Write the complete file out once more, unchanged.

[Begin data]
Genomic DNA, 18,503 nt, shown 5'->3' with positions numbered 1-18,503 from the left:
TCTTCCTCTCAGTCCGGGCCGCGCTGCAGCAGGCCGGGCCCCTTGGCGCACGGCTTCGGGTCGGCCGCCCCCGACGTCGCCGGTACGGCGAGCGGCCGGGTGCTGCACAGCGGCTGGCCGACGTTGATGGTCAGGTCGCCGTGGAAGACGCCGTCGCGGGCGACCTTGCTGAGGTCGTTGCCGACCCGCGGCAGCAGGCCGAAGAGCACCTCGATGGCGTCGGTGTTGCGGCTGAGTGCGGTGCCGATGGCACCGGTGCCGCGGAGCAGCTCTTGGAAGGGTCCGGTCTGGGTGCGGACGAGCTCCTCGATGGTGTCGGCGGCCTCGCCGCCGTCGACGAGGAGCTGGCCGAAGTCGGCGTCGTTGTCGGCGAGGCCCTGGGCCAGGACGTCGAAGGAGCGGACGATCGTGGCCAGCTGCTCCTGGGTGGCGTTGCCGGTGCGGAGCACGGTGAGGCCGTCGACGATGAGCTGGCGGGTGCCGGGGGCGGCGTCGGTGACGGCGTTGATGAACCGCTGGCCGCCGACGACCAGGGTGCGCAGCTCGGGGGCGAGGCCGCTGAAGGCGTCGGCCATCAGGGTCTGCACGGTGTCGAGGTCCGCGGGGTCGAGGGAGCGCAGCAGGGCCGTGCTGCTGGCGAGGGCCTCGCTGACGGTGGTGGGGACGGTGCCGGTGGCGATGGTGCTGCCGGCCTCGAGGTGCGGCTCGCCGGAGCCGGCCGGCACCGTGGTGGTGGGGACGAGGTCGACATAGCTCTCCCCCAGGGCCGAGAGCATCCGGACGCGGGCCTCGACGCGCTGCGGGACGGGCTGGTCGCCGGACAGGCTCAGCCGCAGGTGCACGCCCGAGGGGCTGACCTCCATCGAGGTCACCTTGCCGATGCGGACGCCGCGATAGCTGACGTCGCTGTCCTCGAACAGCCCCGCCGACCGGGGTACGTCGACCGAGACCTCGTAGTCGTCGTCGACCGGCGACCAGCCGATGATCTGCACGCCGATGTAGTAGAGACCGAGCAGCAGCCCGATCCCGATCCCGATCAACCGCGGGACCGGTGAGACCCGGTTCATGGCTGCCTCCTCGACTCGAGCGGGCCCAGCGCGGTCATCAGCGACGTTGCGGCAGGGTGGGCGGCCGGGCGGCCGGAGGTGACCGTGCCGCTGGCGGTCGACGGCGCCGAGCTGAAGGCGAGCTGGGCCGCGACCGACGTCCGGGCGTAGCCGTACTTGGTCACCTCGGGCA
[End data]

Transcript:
Genomic DNA, 18,503 nt, shown 5'->3' with positions numbered 1-18,503 from the left:
TCTTCCTCTCAGTCCGGGCCGCGCTGCAGCAGGCCGGGCCCCTTGGCGCACGGCTTCGGGTCGGCCGCCCCCGACGTCGCCGGTACGGCGAGCGGCCGGGTGCTGCACAGCGGCTGGCCGACGTTGATGGTCAGGTCGCCGTGGAAGACGCCGTCGCGGGCGACCTTGCTGAGGTCGTTGCCGACCCGCGGCAGCAGGCCGAAGAGCACCTCGATGGCGTCGGTGTTGCGGCTGAGTGCGGTGCCGATGGCACCGGTGCCGCGGAGCAGCTCTTGGAAGGGTCCGGTCTGGGTGCGGACGAGCTCCTCGATGGTGTCGGCGGCCTCGCCGCCGTCGACGAGGAGCTGGCCGAAGTCGGCGTCGTTGTCGGCGAGGCCCTGGGCCAGGACGTCGAAGGAGCGGACGATCGTGGCCAGCTGCTCCTGGGTGGCGTTGCCGGTGCGGAGCACGGTGAGGCCGTCGACGATGAGCTGGCGGGTGCCGGGGGCGGCGTCGGTGACGGCGTTGATGAACCGCTGGCCGCCGACGACCAGGGTGCGCAGCTCGGGGGCGAGGCCGCTGAAGGCGTCGGCCATCAGGGTCTGCACGGTGTCGAGGTCCGCGGGGTCGAGGGAGCGCAGCAGGGCCGTGCTGCTGGCGAGGGCCTCGCTGACGGTGGTGGGGACGGTGCCGGTGGCGATGGTGCTGCCGGCCTCGAGGTGCGGCTCGCCGGAGCCGGCCGGCACCGTGGTGGTGGGGACGAGGTCGACATAGCTCTCCCCCAGGGCCGAGAGCATCCGGACGCGGGCCTCGACGCGCTGCGGGACGGGCTGGTCGCCGGACAGGCTCAGCCGCAGGTGCACGCCCGAGGGGCTGACCTCCATCGAGGTCACCTTGCCGATGCGGACGCCGCGATAGCTGACGTCGCTGTCCTCGAACAGCCCCGCCGACCGGGGTACGTCGACCGAGACCTCGTAGTCGTCGTCGACCGGCGACCAGCCGATGATCTGCACGCCGATGTAGTAGAGACCGAGCAGCAGCCCGATCCCGATCCCGATCAACCGCGGGACCGGTGAGACCCGGTTCATGGCTGCCTCCTCGACTCGAGCGGGCCCAGCGCGGTCATCAGCGACGTTGCGGCAGGGTGGGCGGCCGGGCGGCCGGAGGTGACCGTGCCGCTGGCGGTCGACGGCGCCGAGCTGAAGGCGAGCTGGGCCGCGACCGACGTCCGGGCGTAGCCGTACTTGGTCACCTCGGGCA